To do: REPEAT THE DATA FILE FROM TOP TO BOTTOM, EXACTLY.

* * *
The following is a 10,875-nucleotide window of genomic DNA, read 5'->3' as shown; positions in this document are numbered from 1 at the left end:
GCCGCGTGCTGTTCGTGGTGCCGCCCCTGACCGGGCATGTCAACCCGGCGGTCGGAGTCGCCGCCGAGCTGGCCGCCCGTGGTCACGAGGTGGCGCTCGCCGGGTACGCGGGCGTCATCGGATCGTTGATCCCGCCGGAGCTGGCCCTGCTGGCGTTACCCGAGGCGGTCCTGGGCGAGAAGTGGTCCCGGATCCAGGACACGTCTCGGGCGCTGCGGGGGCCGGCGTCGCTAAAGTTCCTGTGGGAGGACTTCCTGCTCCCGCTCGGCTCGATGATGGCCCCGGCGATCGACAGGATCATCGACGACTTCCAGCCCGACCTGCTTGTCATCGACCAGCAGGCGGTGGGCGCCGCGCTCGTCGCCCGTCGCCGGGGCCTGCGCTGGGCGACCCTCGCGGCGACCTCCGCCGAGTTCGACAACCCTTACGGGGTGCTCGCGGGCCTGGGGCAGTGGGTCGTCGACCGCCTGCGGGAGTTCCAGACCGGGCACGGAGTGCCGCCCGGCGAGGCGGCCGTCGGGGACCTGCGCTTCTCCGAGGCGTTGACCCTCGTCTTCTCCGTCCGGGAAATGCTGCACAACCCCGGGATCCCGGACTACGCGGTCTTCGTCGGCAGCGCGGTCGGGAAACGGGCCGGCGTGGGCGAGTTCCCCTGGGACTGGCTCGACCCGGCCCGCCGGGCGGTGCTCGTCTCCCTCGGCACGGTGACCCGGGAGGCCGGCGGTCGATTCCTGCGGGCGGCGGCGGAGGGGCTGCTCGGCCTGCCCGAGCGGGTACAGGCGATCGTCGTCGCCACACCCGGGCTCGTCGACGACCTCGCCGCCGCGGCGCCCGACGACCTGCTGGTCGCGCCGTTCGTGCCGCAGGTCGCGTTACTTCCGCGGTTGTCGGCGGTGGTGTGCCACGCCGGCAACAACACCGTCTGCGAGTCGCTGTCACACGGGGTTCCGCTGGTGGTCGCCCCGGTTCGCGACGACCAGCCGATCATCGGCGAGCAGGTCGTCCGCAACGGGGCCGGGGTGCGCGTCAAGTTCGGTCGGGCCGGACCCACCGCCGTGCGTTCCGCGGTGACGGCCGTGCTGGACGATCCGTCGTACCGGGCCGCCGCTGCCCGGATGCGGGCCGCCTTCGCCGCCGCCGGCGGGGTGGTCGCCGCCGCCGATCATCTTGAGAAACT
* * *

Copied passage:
The following is a 10,875-nucleotide window of genomic DNA, read 5'->3' as shown; positions in this document are numbered from 1 at the left end:
GCCGCGTGCTGTTCGTGGTGCCGCCCCTGACCGGGCATGTCAACCCGGCGGTCGGAGTCGCCGCCGAGCTGGCCGCCCGTGGTCACGAGGTGGCGCTCGCCGGGTACGCGGGCGTCATCGGATCGTTGATCCCGCCGGAGCTGGCCCTGCTGGCGTTACCCGAGGCGGTCCTGGGCGAGAAGTGGTCCCGGATCCAGGACACGTCTCGGGCGCTGCGGGGGCCGGCGTCGCTAAAGTTCCTGTGGGAGGACTTCCTGCTCCCGCTCGGCTCGATGATGGCCCCGGCGATCGACAGGATCATCGACGACTTCCAGCCCGACCTGCTTGTCATCGACCAGCAGGCGGTGGGCGCCGCGCTCGTCGCCCGTCGCCGGGGCCTGCGCTGGGCGACCCTCGCGGCGACCTCCGCCGAGTTCGACAACCCTTACGGGGTGCTCGCGGGCCTGGGGCAGTGGGTCGTCGACCGCCTGCGGGAGTTCCAGACCGGGCACGGAGTGCCGCCCGGCGAGGCGGCCGTCGGGGACCTGCGCTTCTCCGAGGCGTTGACCCTCGTCTTCTCCGTCCGGGAAATGCTGCACAACCCCGGGATCCCGGACTACGCGGTCTTCGTCGGCAGCGCGGTCGGGAAACGGGCCGGCGTGGGCGAGTTCCCCTGGGACTGGCTCGACCCGGCCCGCCGGGCGGTGCTCGTCTCCCTCGGCACGGTGACCCGGGAGGCCGGCGGTCGATTCCTGCGGGCGGCGGCGGAGGGGCTGCTCGGCCTGCCCGAGCGGGTACAGGCGATCGTCGTCGCCACACCCGGGCTCGTCGACGACCTCGCCGCCGCGGCGCCCGACGACCTGCTGGTCGCGCCGTTCGTGCCGCAGGTCGCGTTACTTCCGCGGTTGTCGGCGGTGGTGTGCCACGCCGGCAACAACACCGTCTGCGAGTCGCTGTCACACGGGGTTCCGCTGGTGGTCGCCCCGGTTCGCGACGACCAGCCGATCATCGGCGAGCAGGTCGTCCGCAACGGGGCCGGGGTGCGCGTCAAGTTCGGTCGGGCCGGACCCACCGCCGTGCGTTCCGCGGTGACGGCCGTGCTGGACGATCCGTCGTACCGGGCCGCCGCTGCCCGGATGCGGGCCGCCTTCGCCGCCGCCGGCGGGGTGGTCGCCGCCGCCGATCATCTTGAGAAACT